Animal & Veterinary
Company, Owner Fined, Placed on Probation for Selling Misbranded Animal Drugs
FDA Veterinarian Newsletter January/February 2005 Volume XX, No I
A Federal court in Iowa in December 2004 fined Livestock Concepts, Inc., and its owner, Becky Rus, and placed the company and the owner on probation for selling prescription animal drugs without a veterinarian’s oversight, and in some cases with false or forged documents.
The company was caught because cattle treated with drugs the company sold tested positive for illegal drug residues. The positive findings triggered an investigation.
Rus was given a year’s probation and fined $25,000, ordered to pay $50,000 in restitution to the Food and Drug Administration’s (FDA) Office of Criminal Investigation, and as part of a plea agreement required to forfeit $225,000 to the U.S. government.
Her company was also sentenced to a year’s probation and ordered not to sell prescription drugs during that time. In addition, the company was fined $25,000 and ordered to pay $400 in special assessments.
The investigation was carried out by FDA’s Kansas City District Office, Office of Criminal Investigations, and Center for Veterinary Medicine.
The investigation was started after the U.S. Department of Agriculture’s Food Safety and Inspection Service detected illegal levels of drug residues in slaughtered cattle. Whenever USDA discovers illegal residues, it contacts FDA to conduct an investigation into the reasons for the residues.
In this case, the investigator reviewed the records of the livestock producer whose animals were found with illegal residues. During this review, the investigator also checked with the veterinarian used by the producer and found that the veterinarian-client-patient relationship was not correctly in place.
This investigation, which took place in 2002, found that Rus on behalf of Livestock Concepts continued to purchase and dispense prescription drugs without a veterinarian’s prescription. The investigation found that from March 1999 to April 2000 the company did not employ any veterinarian, but continue to buy and dispense prescription drugs. As a result, Rus was in violation of Federal law by selling misbranded drugs.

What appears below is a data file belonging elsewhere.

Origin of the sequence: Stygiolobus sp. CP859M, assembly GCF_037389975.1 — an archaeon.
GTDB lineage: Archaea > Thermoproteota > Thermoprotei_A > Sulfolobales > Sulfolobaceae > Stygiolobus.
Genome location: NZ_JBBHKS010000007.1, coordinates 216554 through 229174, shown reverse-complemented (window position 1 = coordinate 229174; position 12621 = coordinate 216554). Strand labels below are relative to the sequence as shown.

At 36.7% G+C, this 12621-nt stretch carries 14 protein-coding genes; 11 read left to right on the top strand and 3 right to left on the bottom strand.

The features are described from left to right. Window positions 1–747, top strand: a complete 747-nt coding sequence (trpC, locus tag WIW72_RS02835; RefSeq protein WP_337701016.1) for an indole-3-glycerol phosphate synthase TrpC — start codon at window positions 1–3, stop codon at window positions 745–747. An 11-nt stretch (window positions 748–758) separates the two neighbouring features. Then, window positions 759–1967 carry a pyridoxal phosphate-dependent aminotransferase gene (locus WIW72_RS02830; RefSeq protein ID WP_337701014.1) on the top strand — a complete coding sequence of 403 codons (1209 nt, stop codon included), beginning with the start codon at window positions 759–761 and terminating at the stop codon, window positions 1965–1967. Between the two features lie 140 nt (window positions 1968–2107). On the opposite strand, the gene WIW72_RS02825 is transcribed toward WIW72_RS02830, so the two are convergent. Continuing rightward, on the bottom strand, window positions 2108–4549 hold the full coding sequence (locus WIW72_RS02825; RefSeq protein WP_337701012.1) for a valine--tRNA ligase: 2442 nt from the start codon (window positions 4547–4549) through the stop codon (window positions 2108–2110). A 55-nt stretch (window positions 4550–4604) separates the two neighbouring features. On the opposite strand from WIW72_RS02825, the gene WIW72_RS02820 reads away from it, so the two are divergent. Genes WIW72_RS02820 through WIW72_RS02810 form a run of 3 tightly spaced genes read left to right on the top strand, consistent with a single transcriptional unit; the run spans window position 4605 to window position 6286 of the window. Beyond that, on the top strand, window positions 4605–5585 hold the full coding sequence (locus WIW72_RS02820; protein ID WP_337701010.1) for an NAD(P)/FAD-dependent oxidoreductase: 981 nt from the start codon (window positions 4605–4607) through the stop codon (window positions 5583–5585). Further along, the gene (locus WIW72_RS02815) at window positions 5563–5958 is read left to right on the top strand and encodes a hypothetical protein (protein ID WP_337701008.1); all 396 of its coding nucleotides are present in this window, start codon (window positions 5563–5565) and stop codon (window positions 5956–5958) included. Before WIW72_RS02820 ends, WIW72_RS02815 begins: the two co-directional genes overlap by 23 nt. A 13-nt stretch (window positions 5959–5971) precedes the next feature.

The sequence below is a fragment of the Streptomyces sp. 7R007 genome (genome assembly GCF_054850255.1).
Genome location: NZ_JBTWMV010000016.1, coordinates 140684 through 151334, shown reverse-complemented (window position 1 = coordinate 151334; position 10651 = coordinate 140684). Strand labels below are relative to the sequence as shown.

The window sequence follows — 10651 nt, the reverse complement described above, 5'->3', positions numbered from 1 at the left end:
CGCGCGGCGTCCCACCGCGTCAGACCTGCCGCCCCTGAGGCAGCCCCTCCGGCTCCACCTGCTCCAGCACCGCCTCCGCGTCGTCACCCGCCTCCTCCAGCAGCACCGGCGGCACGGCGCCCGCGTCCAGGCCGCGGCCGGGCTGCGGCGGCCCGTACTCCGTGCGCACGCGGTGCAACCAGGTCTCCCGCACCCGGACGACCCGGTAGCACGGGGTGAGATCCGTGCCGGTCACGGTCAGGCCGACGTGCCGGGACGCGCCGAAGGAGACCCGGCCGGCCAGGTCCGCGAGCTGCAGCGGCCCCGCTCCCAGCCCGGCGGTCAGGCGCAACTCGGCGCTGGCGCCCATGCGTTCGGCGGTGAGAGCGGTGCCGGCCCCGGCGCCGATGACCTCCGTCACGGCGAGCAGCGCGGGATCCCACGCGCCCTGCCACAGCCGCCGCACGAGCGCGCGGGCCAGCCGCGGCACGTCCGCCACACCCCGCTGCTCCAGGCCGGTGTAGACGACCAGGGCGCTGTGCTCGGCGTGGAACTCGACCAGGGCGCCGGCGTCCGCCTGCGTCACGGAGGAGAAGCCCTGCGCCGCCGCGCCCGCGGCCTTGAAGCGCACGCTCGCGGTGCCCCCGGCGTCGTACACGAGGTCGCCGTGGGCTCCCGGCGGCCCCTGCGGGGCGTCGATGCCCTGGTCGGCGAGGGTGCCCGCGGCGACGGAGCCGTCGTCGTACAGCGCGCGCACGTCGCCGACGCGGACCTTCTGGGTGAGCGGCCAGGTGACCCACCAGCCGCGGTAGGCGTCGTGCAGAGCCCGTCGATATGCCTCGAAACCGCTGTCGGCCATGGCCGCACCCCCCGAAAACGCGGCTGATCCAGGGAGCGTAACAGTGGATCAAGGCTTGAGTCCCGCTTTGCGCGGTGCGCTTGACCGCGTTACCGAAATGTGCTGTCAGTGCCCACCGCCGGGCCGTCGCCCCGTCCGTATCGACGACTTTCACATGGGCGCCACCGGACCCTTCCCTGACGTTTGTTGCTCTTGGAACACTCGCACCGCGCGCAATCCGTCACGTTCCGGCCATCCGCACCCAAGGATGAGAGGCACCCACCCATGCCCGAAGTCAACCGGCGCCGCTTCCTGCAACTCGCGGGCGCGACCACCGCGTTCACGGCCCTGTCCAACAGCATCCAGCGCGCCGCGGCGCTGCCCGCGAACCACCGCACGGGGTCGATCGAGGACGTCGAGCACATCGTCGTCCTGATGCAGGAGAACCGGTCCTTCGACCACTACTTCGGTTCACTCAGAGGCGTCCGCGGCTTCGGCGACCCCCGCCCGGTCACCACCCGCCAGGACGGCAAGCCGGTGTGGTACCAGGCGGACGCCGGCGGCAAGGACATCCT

Livestock Concepts provided false and forged documents to drug suppliers in order to continue to buy prescription drugs. The documents said a veterinarian was working for Livestock Concepts, even though the company was not employing one. The forged documents allowed the company to continue to buy prescription drugs that it dispensed.
The company used another veterinarian who sold drugs through the company even though he never examined the animals to be treated, which under Federal law is considered selling misbranded drugs.
Investigators also found that Livestock Concepts shipped veterinary drugs to a customer in Virginia based on a prescription form prepared and signed by a registered pharmacist, not a veterinarian. In addition, the company shipped animal drugs to a customer based on a prescription from a doctor of osteopathy. In another case, a veterinarian signed a prescription a month after the drugs were shipped.
Not unique case
This case is not unique, according to Kansas City District Office investigators. Each time a case of illegal drug sales is uncovered, FDA takes action. Often that action is an injunction and seizure of the product. But, when evidence is strong, local investigators can refer the case to FDA’s Office of Criminal Investigations. The U.S. Attorney then can decide if the case should be brought to court.
FDA is not likely to take action against the veterinarians, doctors, or pharmacists who aided Livestock Concepts in illegal drug sales, but FDA will notify States of any suspected illegal activities. States often take action against individuals.
Livestock producers who knowingly buy and use veterinary drugs illegally can also face an injunction or prosecution following an FDA investigation. The U.S. Department of Agriculture can also place sanctions on the livestock producer. The best way for livestock producers to avoid problems is to work closely with their veterinarians when selecting and using animal drugs, the Kansas City FDA officials said.
While not required by law, drug suppliers could consider notifying FDA if they see drugs they supply being used under suspicious circumstances, the investigators said.
Improper use of veterinary drugs in animals that produce food will lead to residues, as in the Livestock Concepts case. Residues can be harmful to consumers who eat food products made from the treated animals. Improper use of antimicrobials can contribute to the problem of antimicrobial resistant bacteria. And improper drug use can harm the health of the animals being treated.